Such an incredible album, the band hasn’t kept any of the songs in the set list since the tour ended supporting it. I’m not bitter. Yet. The title song is the best Duran Duran single since “All She Wants Is” and introduces an album that holds its own with the band’s best work during their imperial phase. “Blame the Machines” and “Being Followed” get the adrenaline racing with the perfect balance of synths and guitars. This is Duran playing to their strengths in every respect.
Paper Gods (2015)
One of the most instantly intriguing opening tracks the band has ever done. When the instruments come in, you can hear a little of M’s “Pop Muzik” buried in the DNA of the track. It’s an instantly likable blend of the band’s pop aspirations and art-school fixations. Of all the band’s albums, this one suffers the most from the sequencing. “Last Night In the City” is the sound of a screeching car crashing into a wall with some EDM blasting through the stereo. It feels out of place after the moody opener. “You Kill Me With Silence” feels like the appropriate follow-up to “Paper Gods” and doesn’t create such a disjointed listen. I could write an entire Daily Duranie piece on restructuring Paper Gods. Maybe, I will.
33% of participants own Arena on vinyl, 27% own it on compact disc, 21% own it on cassette, 13% own it digitally, 2% own it in some other format. 2% do not own the album.
Which of the following formats of Live from London do you own?
So in the interest of full disclosure, I’m writing this on Sunday night as opposed to trying to squeeze in writing time in the morning between school drop-off, groceries, and laundry.
Just a couple of hours ago, news broke that Ric Ocasek of The Cars was found dead in his NYC penthouse. He was 75. Earlier this week, news hit that Eddie Money passed away from cancer. Both musicians were a near constant on the radio back in the day, although I will admit that The Cars were much more of a personal favorite for me.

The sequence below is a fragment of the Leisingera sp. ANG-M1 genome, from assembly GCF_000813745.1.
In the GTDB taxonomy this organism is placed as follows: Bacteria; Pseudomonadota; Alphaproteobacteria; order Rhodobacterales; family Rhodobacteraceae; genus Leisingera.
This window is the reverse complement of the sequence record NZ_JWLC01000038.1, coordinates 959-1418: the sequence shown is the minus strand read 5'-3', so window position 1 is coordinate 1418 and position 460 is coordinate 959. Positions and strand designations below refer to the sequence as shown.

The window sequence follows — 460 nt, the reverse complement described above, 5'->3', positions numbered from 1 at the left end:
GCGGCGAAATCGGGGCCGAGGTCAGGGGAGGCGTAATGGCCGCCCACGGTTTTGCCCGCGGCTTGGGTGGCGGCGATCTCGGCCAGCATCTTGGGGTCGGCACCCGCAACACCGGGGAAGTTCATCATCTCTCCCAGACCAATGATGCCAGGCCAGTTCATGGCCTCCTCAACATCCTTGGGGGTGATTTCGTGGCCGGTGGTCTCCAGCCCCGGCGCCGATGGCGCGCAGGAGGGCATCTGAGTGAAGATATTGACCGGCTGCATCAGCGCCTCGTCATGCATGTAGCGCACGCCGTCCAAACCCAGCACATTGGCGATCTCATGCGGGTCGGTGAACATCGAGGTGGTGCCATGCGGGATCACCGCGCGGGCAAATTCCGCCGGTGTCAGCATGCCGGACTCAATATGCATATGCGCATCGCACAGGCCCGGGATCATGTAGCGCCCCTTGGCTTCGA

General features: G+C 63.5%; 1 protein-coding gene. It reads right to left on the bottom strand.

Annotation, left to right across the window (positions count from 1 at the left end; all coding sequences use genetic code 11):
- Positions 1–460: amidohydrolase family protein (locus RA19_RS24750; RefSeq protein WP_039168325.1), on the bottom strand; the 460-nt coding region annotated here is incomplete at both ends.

I was sitting outside on my patio, relaxing when I saw the news on Twitter. It was shocking enough for me to do a double take, and even as I sit here typing, I really struggle to believe it is all true. For me, The Cars were a mainstay. I have all of their albums, and I really can’t think of MTV
without remembering “You Might Think”. Tears sprung to my eyes as I read the vague news story about his death, thinking to myself that I would never have the chance to see The Cars live again.
This is why you buy the concert tickets.
Those words slammed into my heart as I thought about an argument I’d had yesterday morning with my husband. I’ve been priming him for a possible UK trip next year. I haven’t been abroad since late 2011 when I traveled with Amanda to see Duran Duran in December of that year. The trip was fantastic, and I knew even then that it wouldn’t be the last time. That said, timing is of the essence. We can’t travel when Amanda is teaching, and it is much harder for me to get away when I’ve got a child in school, too. The summer months are the only way, and naturally – I have no way of knowing when or if the band will do another tour in the UK. I’m hopeful.
The more I talk about our hope of returning, the more Duranies seem to be on board with the idea. Granted, it all hinges on whether or not Duran Duran decides to grace it’s own country with shows to celebrate the 40th anniversary of the band with Simon as frontman. If they do, I think we have enough people wanting to go to seriously consider chartering our own plane. (not that we would…but we could!) Of course, this excites me even more, and I mentioned it yesterday morning.